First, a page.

Castoriadis’ critique of Marx led him to engage with the ‘Crisis of Marxism’-debate fueled by Althusser’s famous speech of 1977 (55ff.). Addressing Althusser, he made his point that the Crisis does not derive from the omissions within Marxian theory but from its inherent positive elements relating to capitalist imaginary significations (65). It is at this point half way through the book that Memos eventually provides a more systematic picture of Castoriadis’ theoretical argument against Marx. He outlines Castoriadis’ argument in comparison with the thought of the two Greek Philosophers, Kostas Axelos and Kostas Pappaioannou in Chapter 4 (71ff.). The three independently reinterpret Marx mainly by tracing back the references in Marx’s early writings to G.W.F. Hegel. They identify a positivist notion of technique in his oeuvre that translates into an economistic notion of progress (72ff.). Secondly, they criticise Marx for propagating a teleological concept of history that resembles a Christian-eschatological concept of complete truth (75ff.). This notion of history brings about his statical understanding of emancipation, which equates to human striving for the recovery of unalienated human essence (82).

The fifth Chapter then deals with Castoriadis’ assessment of the potentials of emancipatory politics in crisis-prone modern societies. Here, Memos introduces the reader to the author’s interpretation of the French crisis of May 1968. Castoriadis’ central claim is that it was not the outcome of an economic crisis or any structural dysfunctionality, but of popular initiatives opposing alienated social relations (103). In dissociation of a statical notion of alienation, he defines alienation as the ‘process’ of ‘thingification’ (111). As described by Memos, Castoriadis himself brought forward a second understanding of crisis partly contradicting the one just mentioned. In line with the notion that crisis prevails in a moment of decision between opposing alternatives (124), he argues that, facing the lack of positive political projects after 1968, modern societies are not at all in a state of crisis but merely experience a period of disintegration (Ibid).

Despite their disparities, the two crisis-analyses have an implicit critique of heteronomously instituted singular social imaginary significations in common, which relates them back to Castoriadis’ critique of capitalism and totalitarianism. As Memos puts it, the practical anti-capitalist and anti-totalitarian project Castoriadis’ pursues ‘is not a logical inference from [his] correct theory’ (128) but derives from his political will to ‘keep open the question’. In order to regain autonomy, a society needs to find a mode that allows it to question, discuss and finally consciously self-institute the prevailing imaginary significations. The underlying vision of a democratic ‘autonomous society’ draws on the practical experiences of class struggle in the Hungarian Uprising’s council movement, for, as Memos quotes Castoriadis, ‘[a] representative democracy is not a democracy’ (129).

It is exactly this will to take seriously the role of class struggle in constituting the alterable, contingent character of history, that makes Castoriadis’ endeavor on the one hand elatingly inspiring. On the other hand, it seduces him to largely neglect the ‘historical forces working behind the backs’ of the people. Memos seems to be well aware of Castoriadis’ short-comings and designates a subchapter to his own assessment of Castoriadis’ critique of Marx. According to him, Castoriadis treats Marx as a ‘finished and done with’ (95) and bases his critique on a closed and orthodox reading overly stressing the importance of Marx’s early works, which you find in Althusser and Poulantzas (90). Strangely, Memos does not seem to reject the possibility of somehow distilling Marx’s ‘essence’ from his writings, as he sees it uncovered in ‘critical Marxism’. He even seems to equate critical Marxism with critical theory in general and thus fails in his attempt to judge him as a critical theorist in a broader sense. A second shortcoming is the omission of Castoriadis’ later political philosophy circling around the concepts of imagination, magma, legein and teukhein. Memos, presumably correctly, dismisses them as fetishistic and abstracting from social relations, but does not provide further arguments for the blunt rejection (130).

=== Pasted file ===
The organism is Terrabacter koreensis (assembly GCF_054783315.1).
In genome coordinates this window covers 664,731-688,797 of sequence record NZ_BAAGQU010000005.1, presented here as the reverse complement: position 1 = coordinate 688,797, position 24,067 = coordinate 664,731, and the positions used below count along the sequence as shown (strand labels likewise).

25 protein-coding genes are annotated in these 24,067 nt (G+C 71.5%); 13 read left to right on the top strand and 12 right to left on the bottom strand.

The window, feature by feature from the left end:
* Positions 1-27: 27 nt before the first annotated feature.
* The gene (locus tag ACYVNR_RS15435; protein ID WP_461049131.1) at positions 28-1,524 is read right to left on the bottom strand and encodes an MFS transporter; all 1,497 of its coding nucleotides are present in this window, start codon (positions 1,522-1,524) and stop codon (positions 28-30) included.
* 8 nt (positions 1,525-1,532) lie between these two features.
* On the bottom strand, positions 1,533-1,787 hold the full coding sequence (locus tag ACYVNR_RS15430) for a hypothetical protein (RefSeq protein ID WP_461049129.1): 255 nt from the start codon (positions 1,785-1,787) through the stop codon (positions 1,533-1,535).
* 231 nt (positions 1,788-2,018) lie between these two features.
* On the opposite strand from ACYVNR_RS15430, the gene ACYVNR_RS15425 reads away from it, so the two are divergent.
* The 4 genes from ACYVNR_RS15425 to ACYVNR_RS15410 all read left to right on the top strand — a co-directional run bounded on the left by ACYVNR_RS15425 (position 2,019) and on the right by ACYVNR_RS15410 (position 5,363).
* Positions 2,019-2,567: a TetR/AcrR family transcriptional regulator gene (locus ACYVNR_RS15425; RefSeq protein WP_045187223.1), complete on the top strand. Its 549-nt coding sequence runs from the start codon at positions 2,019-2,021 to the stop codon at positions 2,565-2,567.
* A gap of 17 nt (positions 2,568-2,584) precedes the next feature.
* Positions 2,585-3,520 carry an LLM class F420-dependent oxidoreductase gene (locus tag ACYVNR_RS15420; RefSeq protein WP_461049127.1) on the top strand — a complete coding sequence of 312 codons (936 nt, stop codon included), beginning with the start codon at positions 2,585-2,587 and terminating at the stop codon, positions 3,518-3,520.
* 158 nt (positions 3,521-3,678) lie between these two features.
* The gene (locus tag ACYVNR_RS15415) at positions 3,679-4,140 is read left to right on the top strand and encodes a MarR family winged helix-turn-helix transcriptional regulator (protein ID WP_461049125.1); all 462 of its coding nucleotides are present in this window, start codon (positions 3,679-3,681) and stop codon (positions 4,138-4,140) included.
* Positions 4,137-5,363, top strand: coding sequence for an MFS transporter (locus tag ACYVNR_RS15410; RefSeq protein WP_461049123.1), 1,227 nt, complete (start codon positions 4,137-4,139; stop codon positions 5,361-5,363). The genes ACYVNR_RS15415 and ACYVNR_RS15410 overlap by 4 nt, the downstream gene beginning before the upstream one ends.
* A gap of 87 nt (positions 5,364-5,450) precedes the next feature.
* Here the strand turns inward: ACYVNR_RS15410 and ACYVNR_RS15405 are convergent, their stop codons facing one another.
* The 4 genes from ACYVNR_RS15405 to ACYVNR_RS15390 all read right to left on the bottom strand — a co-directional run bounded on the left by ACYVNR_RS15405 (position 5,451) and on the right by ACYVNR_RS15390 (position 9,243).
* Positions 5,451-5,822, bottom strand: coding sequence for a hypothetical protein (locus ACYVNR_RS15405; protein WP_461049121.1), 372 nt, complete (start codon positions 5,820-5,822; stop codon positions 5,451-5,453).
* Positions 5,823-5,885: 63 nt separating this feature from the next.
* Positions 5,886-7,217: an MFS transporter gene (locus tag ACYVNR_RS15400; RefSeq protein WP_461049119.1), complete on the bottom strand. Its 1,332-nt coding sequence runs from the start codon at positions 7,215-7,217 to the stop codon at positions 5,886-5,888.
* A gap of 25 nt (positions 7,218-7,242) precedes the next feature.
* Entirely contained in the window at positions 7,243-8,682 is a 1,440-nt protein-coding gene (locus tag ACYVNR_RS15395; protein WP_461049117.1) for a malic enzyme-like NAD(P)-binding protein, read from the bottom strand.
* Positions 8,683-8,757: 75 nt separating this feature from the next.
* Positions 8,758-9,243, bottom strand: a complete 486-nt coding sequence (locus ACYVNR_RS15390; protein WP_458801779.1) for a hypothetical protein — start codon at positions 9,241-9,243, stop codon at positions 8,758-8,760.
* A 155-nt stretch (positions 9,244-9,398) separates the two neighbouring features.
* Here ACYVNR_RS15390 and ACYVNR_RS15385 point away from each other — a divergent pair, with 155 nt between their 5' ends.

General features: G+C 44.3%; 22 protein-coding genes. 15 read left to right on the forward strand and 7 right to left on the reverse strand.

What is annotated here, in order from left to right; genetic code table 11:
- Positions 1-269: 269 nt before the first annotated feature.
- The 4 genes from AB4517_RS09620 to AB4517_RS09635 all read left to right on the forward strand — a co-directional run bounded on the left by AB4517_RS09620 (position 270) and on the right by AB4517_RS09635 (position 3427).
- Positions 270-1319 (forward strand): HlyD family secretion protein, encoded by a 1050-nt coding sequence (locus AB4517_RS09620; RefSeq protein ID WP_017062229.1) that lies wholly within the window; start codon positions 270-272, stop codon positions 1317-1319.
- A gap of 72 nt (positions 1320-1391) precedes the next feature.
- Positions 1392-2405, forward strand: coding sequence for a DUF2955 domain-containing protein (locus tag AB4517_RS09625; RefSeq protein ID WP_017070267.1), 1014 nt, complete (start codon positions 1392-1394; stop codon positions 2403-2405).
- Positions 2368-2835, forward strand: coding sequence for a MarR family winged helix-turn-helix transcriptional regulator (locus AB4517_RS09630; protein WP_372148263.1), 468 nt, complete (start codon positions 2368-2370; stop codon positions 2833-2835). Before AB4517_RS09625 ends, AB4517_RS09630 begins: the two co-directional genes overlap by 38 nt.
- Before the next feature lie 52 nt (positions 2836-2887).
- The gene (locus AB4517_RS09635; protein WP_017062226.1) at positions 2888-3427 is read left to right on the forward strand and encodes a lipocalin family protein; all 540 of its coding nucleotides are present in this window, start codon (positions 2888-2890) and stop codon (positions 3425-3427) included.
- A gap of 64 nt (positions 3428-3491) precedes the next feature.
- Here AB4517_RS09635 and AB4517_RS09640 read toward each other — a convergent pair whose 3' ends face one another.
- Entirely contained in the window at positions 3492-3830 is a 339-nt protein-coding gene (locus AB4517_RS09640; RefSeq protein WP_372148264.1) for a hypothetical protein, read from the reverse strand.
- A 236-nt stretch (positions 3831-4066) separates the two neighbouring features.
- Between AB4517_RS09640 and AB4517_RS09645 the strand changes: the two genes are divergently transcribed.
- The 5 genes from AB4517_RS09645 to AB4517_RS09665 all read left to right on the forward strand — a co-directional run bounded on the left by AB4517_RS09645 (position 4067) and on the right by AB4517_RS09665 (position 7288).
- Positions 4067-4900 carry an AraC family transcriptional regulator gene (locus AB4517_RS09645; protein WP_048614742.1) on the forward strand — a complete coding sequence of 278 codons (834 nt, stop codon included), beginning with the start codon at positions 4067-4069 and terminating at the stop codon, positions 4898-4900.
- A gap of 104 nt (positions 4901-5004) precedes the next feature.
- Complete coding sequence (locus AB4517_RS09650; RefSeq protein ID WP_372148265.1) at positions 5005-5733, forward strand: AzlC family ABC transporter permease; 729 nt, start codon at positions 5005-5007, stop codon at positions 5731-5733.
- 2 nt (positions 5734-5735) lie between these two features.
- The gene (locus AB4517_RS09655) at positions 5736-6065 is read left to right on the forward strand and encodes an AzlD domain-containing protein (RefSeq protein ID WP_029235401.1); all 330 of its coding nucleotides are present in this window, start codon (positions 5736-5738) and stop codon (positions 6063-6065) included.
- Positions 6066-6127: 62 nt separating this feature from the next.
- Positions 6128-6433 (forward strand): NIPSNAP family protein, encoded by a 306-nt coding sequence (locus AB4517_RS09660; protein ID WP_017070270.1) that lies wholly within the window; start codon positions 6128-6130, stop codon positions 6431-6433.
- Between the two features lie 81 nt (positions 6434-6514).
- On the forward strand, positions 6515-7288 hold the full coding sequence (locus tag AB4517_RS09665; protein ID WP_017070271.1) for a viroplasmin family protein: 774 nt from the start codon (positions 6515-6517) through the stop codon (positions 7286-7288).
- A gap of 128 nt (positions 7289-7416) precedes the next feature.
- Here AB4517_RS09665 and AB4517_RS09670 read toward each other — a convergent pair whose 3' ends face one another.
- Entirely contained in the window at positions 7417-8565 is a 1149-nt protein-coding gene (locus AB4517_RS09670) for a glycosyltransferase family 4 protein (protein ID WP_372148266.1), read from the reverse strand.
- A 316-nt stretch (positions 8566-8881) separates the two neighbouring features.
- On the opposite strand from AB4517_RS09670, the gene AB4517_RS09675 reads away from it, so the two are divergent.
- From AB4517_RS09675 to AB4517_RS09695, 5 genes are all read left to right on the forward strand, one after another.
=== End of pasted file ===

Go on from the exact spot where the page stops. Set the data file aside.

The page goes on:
Thirdly, Memos fails to criticise Castoriadis for his disregard towards the wide range of antagonistically structured social fields. He applaudes the attempt to broaden the Marxist account of social antagonisms by adding to the analysis of production an analysis of bureaucracy, but does not develop what Castoriadis seems to have only mentioned en passant, namely the need to examine ‘every societal domain’ (116) that contributes to the ‘multilateral crisis of modernity’ (111). Additionally disregarding the feminist critique of the concept of ‘autonomy’, the impression arises that Memos is generally unwilling to engage with approaches of intersectional social analysis, and thus neglects one of today’s most promising projects in critical theory.

In this light, Memos’ aim to reintroduce Castoriadis into the realm of critical theory becomes somewhat questionable. Despite the ‘militant philosopher’s’ inspirational will to act and think critically, which makes following him through his endeavors, and thus the book, an insightful lesson in the history of ideas and a challenge to personal theoretical assumptions, Memos does not specify what closed doors to which Castoriadis provides us the keys. Though the concept of ‘autonomy’ hints at possible answers to Memos’ question of why we are not able to escape the current crisis, its theoretical disembeddedness shows that Castoriadis gives preference to political action over critical theory. Different from what Memos implies, Castoriadis’ great merit is thus not primarily the positive side of his political theory, but the inherent constructive negativity of his critical project. He built his theory in a process of mutual responsiveness to the contingent matter of praxis. The outcome of this process was not necessarily a better theory but a better praxis of making theory. Since, as we learned from Castoriadis, the crisis of society implies a crisis of critique, Memos’ effort to introduce his readers to an inspirational role model of theory turns out to be invaluable. After a decade of crisis and the eclipse of autonomy, our society is in dire need of a ‘new radicalism’, in both critical theory and praxis.

28 November 2017


  • Adams, Suzi (ed.) 2014 Cornelius Castoriadis. Key Concepts London: Bloomsbury Academic
  • Castoriadis, Cornelius 1987 The Imaginary Institution of Society [IIS] Cambridge: MIT Press
  • Karalis, Vrasidas (ed.) 2014 Cornelius Castoriadis and Radical Democracy Leiden: Brill